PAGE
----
If you’ve been following along on my Morse journey, you know that I’ve steadily (but slowly) marched through the Learn CW Online courses. There are 40 lessons that each introduce a single letter, digit, or punctuation. The site uses the Koch method. This method starts out with just two letters but given at the full target speed of 20 WPM. Once you can identify those letters 90% of the time or better, the course adds another letter. And so on.

It took me about 6 months and 1318 attempts, but I got through the full 40 lessons. And it feels pretty good.

LCWO Koch method chart

Where do I think I’m at?

Well, I feel like I have pretty decent single letter recognition right now. If you throw a Morse character at me, I can get it most of the time. It starts to get a little bit mush as more letters come my way, or if I lose my place mentally. I’m very much doing letter-by-letter transcription rather than any kind of fluency. Honestly, it feels like it stretches my short term memory as much as anything. It isn’t a bad thing at all to give my brain a workout like that!

As a ham, I’m lousy with “mic fright.” I tend to get all bunched-up in trying to speak. The more formal and the fewer “ums” and “uhs” that I’m trying to emit, the worse it gets. It’s a case of bad nerves.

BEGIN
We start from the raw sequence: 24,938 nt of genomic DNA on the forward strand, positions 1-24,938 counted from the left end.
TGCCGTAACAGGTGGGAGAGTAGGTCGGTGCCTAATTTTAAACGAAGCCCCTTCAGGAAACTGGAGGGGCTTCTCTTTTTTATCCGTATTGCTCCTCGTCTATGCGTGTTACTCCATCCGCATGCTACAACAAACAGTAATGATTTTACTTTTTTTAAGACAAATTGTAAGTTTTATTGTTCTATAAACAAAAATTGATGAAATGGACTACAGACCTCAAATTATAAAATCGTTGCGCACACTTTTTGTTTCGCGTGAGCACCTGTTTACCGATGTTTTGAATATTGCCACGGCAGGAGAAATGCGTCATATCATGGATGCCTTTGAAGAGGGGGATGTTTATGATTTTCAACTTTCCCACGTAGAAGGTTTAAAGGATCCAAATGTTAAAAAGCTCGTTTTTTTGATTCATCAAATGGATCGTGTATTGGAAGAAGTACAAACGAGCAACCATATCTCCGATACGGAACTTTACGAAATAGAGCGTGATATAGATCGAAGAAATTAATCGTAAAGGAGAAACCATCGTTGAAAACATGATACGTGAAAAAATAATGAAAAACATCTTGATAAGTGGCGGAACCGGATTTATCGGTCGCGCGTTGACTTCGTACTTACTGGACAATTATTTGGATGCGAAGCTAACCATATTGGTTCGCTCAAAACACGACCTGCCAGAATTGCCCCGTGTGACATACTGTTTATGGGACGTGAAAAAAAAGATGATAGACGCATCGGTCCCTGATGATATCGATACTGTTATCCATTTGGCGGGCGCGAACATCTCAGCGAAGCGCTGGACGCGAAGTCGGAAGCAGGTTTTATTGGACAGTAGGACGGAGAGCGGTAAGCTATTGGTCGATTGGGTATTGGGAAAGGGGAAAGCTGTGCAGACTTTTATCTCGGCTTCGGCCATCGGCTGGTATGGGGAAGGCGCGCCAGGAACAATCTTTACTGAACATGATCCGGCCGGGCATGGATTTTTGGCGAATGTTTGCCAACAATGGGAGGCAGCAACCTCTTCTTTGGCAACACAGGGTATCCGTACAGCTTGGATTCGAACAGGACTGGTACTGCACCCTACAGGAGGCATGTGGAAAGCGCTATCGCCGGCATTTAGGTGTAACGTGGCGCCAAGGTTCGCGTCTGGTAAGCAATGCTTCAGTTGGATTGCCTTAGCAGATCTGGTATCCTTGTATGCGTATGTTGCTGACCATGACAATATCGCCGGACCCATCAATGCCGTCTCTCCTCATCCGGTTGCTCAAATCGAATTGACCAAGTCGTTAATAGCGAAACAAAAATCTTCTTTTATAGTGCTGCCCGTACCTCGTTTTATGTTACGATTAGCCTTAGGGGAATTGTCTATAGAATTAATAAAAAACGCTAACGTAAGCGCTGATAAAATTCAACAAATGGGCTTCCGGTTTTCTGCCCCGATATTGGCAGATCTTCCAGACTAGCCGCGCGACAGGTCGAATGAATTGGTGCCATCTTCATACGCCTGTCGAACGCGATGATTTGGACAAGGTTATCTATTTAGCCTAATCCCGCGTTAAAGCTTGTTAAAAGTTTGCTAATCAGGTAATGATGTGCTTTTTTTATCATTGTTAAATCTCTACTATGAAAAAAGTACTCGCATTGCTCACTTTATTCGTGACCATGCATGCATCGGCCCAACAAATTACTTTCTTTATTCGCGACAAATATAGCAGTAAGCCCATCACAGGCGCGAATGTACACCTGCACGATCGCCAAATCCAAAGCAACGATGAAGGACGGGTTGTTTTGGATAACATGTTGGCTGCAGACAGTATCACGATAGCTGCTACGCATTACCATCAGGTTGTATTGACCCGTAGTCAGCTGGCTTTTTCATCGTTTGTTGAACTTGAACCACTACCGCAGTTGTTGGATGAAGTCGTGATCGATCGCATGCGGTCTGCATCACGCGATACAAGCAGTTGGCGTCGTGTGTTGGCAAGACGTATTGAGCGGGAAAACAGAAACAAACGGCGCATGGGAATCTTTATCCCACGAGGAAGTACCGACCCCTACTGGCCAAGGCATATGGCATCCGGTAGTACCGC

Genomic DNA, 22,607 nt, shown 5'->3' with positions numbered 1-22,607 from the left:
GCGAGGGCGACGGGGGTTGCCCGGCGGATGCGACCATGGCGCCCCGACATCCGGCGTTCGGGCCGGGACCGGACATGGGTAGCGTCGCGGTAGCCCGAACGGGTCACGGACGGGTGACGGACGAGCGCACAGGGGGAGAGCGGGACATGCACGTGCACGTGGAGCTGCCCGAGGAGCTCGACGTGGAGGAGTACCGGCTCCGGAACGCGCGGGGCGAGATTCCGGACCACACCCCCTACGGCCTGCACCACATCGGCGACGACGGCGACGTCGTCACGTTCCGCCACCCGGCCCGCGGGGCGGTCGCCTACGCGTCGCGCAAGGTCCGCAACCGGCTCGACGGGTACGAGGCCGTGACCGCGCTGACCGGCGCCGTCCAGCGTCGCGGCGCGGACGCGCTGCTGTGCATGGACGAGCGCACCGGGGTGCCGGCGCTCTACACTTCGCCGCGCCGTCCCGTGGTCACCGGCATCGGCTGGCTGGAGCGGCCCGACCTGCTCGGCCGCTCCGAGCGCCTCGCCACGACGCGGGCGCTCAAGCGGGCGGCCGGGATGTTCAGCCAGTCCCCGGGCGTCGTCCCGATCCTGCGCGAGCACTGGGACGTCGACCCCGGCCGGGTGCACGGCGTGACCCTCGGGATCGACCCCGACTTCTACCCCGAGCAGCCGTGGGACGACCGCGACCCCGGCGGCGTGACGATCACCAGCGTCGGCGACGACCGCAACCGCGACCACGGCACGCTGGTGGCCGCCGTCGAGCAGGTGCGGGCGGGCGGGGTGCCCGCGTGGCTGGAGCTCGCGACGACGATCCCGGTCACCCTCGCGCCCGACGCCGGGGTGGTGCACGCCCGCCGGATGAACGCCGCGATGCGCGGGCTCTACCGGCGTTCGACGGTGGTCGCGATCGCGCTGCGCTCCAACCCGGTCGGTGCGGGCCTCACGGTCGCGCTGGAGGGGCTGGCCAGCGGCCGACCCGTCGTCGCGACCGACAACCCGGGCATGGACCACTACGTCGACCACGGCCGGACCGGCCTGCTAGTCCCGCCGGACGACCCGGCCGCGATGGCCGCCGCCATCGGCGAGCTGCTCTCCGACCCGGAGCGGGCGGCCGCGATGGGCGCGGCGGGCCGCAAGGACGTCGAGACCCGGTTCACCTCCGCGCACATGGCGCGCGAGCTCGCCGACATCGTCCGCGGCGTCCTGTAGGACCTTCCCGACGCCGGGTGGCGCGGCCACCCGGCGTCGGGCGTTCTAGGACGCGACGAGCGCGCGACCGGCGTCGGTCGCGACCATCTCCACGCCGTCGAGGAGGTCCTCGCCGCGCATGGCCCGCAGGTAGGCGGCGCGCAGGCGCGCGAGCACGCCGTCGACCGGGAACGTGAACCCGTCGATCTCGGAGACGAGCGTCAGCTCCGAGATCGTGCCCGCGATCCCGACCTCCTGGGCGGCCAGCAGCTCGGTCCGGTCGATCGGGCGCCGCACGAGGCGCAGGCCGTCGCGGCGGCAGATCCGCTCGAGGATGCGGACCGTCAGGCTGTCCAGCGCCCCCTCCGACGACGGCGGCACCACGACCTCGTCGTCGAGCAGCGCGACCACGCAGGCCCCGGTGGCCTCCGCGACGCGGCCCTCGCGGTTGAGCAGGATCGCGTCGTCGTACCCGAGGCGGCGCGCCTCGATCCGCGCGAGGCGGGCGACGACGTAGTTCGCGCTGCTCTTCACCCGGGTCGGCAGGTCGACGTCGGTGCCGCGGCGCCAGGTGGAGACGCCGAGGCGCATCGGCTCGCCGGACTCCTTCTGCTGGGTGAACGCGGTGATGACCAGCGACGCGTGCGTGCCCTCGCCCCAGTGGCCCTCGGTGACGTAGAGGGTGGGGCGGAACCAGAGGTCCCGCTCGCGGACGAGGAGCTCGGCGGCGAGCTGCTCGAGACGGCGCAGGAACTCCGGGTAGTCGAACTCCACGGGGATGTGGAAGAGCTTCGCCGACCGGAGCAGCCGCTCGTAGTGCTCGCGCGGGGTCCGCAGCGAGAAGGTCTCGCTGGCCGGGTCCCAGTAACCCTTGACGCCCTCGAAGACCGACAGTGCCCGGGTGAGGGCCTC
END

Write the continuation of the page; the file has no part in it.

This extends to Morse somewhat, but its effects feel blunted. Part of what attracted me to CW/Morse is that there’s a welcome interposition involved. It seemed to me that doing CW contacts would be easier from a social anxiety standpoint than via voice. In my bizarro brain, working 6+ months on an esoteric way of communicating is on par with just speaking up.

What’s next?

I’m planning on starting on another Morse cource, of course! I listened to a podcast episode where I learned about Morse Code Ninja. This course is focused on improving head copy, or hearing code without having to write everything down. It’s generally accepted that learning to head copy improves your copying speed. It is also nice to do a course where I can just use my ears without being in front of the computer.

I’ll keep my Morse Code page up to date with my progression through the course.